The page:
Ask me anything about OCD!

John-Michael Kuczynski
Jan 11, 2018

I have a very thorough subjective as well as objective understanding of this illness and also of what it reveals about the mind. There are no few other mental illnesses that, if properly understood, reveal so much about the mind and there are few other mental illnesses that are so misunderstood. I believe that OCD is actually a by-product of an extremely powerful but temporarily misdeployed mental operating system. And I believe that the psychological architecture that mediates OCD can be as much of an asset to its owner as OCD is a liability. As a theoretician, I have had real breakthroughs in terms of understanding OCD; and as a clinician, I had real breakthroughs when it comes to alleviating OCD and even turning it into an asset. I love understanding and helping people, and I would like to answer your questions.

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What are some early signs for OCD in children?

Jan 11, 7:26PM EST0

First of all, all children are OCD. In fact, OCD is actually a prolongation into adulthood of the child's 'binary' emotional relation to the world. When you send a child to camp, he kicks and screams and cries. Then he has to come home, he cries again. Also, children, much like obsessive-compulsives, are soothed by repetition and like familiarity. They like to be told the same story at bedtime, night after night, and sleep with the same stuffed animal. That said, children who are actually OCD--i.e. who will be OCD as adults--do have some distinctinve characteristics. The main difference between them and non-OCD children is that they tend to have rituals and peculiarities that are specific to them. All children like to sleep with same stuffed animal night after and be told the same story night after night. But only OCD children have to sleep with a glass of water next to the bed or have to put their left shoe on before their first. Also, OCD children tend to be more cholicy and more emotionally intense and extreme than others children---more prone to bouts of depressive withdrawl. But I stress that OCD is never itself the issue, and OCD is not eliminated by being confronted head-on. OCD is about withdrawl from a frightening world into a safe space of thought and ritual, and the only way to conquer OCD is to conquer fear. Which one does by developing strengths of character and intellect. OCD is given rise to by emotional vulnerability, which in turn is given rise to by actual vulnerability--by defenselessness. And the way to defeat OCD is to give proper, non-neurotic defenses to the person in question.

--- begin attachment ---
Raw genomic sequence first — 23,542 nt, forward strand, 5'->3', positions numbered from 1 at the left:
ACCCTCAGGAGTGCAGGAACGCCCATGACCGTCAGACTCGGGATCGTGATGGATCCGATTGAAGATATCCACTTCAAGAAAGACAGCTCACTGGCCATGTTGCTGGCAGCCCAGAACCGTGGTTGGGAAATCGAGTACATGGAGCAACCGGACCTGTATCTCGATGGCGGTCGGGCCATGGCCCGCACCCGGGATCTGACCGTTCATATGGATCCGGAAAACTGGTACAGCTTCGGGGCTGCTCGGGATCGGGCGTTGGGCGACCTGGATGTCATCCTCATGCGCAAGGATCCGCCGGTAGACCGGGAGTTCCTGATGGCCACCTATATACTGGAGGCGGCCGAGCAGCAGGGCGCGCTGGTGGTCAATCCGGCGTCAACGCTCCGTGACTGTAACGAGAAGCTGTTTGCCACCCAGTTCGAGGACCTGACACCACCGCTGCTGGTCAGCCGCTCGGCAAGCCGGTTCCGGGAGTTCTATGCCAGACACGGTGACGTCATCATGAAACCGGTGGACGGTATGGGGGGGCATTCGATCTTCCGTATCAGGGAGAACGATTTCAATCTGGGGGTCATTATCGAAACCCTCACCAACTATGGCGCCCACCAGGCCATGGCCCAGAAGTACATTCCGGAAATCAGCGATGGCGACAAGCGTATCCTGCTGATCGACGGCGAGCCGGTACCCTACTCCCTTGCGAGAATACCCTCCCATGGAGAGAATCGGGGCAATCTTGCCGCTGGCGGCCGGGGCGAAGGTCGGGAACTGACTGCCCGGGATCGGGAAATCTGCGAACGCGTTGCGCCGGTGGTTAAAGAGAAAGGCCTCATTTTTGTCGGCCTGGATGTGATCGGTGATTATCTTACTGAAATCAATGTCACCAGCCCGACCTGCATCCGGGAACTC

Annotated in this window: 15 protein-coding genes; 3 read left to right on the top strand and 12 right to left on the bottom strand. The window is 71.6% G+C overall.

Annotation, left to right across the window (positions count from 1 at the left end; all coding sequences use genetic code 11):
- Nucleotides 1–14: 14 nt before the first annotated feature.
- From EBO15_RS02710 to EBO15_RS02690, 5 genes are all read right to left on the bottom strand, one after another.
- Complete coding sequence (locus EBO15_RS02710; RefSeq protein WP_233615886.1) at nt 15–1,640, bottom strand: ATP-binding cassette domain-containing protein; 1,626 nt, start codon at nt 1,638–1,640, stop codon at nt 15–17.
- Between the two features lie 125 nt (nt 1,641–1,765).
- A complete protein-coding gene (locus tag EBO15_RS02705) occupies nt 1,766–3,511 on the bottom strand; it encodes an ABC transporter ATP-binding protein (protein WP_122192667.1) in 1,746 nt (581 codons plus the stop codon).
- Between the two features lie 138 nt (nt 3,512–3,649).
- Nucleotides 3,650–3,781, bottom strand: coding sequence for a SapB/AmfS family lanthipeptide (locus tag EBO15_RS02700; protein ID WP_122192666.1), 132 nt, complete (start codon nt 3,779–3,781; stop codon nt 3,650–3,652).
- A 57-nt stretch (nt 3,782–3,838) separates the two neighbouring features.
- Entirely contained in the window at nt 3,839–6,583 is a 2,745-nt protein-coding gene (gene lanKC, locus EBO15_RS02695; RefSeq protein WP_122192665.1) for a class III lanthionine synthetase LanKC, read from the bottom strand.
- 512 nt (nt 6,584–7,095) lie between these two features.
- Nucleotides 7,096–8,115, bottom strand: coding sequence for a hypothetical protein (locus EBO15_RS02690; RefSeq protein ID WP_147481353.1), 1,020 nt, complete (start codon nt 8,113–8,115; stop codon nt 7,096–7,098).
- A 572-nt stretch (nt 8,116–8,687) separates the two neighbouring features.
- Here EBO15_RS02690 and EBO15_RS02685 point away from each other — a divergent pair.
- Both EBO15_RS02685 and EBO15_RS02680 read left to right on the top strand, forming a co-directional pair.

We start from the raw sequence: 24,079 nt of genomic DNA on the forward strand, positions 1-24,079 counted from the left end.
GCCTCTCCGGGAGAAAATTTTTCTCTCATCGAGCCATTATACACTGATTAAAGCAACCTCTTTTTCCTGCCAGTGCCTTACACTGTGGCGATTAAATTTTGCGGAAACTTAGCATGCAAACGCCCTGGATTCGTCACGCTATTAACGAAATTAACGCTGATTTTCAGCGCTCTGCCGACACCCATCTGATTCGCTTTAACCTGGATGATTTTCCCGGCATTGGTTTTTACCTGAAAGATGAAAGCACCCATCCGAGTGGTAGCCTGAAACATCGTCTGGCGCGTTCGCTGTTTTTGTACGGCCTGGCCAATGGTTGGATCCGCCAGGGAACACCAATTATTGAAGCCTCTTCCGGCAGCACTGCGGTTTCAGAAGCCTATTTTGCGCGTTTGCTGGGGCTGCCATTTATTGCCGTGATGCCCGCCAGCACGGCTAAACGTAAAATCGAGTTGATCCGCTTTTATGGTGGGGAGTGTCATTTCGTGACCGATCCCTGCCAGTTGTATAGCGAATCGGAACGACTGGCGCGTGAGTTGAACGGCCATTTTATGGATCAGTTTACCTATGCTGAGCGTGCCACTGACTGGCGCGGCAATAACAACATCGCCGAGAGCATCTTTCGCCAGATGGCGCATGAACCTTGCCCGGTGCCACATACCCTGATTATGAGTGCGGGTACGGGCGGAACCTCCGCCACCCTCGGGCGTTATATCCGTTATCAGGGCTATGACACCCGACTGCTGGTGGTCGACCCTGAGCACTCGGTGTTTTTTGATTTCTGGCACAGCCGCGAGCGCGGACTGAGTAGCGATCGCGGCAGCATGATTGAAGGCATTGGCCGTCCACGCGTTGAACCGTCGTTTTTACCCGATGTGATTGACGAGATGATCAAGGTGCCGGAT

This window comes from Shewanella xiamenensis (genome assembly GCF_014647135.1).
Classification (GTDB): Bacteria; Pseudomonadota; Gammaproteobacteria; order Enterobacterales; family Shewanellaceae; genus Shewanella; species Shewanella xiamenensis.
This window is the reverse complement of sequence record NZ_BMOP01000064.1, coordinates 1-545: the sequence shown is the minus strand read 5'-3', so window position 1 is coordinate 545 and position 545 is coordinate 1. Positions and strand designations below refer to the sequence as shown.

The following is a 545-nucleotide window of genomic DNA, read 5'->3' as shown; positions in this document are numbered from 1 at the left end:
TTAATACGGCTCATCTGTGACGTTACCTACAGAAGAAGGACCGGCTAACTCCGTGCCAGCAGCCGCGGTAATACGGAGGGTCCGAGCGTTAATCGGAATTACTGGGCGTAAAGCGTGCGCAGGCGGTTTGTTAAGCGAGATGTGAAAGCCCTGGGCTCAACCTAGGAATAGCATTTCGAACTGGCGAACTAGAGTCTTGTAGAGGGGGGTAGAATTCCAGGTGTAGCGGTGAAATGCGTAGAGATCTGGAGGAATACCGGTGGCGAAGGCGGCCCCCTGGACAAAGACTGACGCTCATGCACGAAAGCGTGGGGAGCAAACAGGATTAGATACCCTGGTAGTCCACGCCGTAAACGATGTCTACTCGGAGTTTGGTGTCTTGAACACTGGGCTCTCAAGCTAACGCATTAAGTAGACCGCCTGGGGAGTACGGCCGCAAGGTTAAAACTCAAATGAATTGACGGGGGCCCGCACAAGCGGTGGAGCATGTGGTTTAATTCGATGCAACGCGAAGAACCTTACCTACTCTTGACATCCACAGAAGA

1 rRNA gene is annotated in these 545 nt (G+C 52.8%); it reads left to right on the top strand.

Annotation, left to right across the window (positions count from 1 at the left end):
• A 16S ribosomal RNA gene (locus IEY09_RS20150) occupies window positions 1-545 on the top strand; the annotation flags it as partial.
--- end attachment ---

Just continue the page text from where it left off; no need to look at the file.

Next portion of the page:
Last edited @ Jan 12, 1:06AM EST.
Jan 11, 8:52PM EST0

How do people with anxiety disorder interact with others?

Jan 9, 6:02AM EST1

People who have anxiety disorders are that way  primarily because they have a lot of rage which, for various reasons (many legitimate), they don't want to express directly and which therefore come out in their not wanting to be around others or, when they are around others, in their behaving in an alienating or off-putting way. Some people with anxiety disorders will avoid others as much as possible. Some will have a few close friends and otherwise be remote from 'the herd.' Oftentimes, if someone has an anxiety disorder, it will come out in the form of alienating mannerisms, e.g. he may have peculiar and possibly off-putting mannerisms, e.g. he may say 'um, um, um...' in between words (as was the case with a former co-worker of mine), or he may vaccilate between excessive 'chumminess' and petulant aggressiveness (as was the case with that same co-worker). Generally, they give off the impression that they are not comfortable in their own skin. They may have a 'bumbler' quality--they may 'accidentally' (meaning intentionally but not consciously so) drop things or trip over things, in the way that Woodie Allen sometimes does in his movies. (Recall the scene in Annie Hall when Woodie Allen snorts some cocaine and then sneezes it out--that is a sign of an anxiety-disorder.) Relatedly, they may tell a lot of jokes: humor is, in fact, one of the most common signs of anxiety disorder, and almost all truly funny people have at least a touch of such a disorder. Humor serves a number of functions in such people. On the one hand, it gives those with anxiety disorders a socially acceptable, or semi-acceptable, way of discharging the aggression that they feel towards others. At the same time, it enables those people to connect with others---it gives them a way that is amenable to them of establishing emotional bonds with others. Also, people with anxiety disorders sometimes live in a 'minimalist' way--in a kind of hyper-frugal way, in the manner of an ascetic philosopher. In any case, people with anxiety disorders tend to be loners and this is reflected in their interactions with others. The main thing to know is that anxiety disorders are ultimately about angers towards others; they are more about rage than they are about fearfulness. The fearfulness is actually secondary---they are afraid that they might imperil themselves by lashing out at others.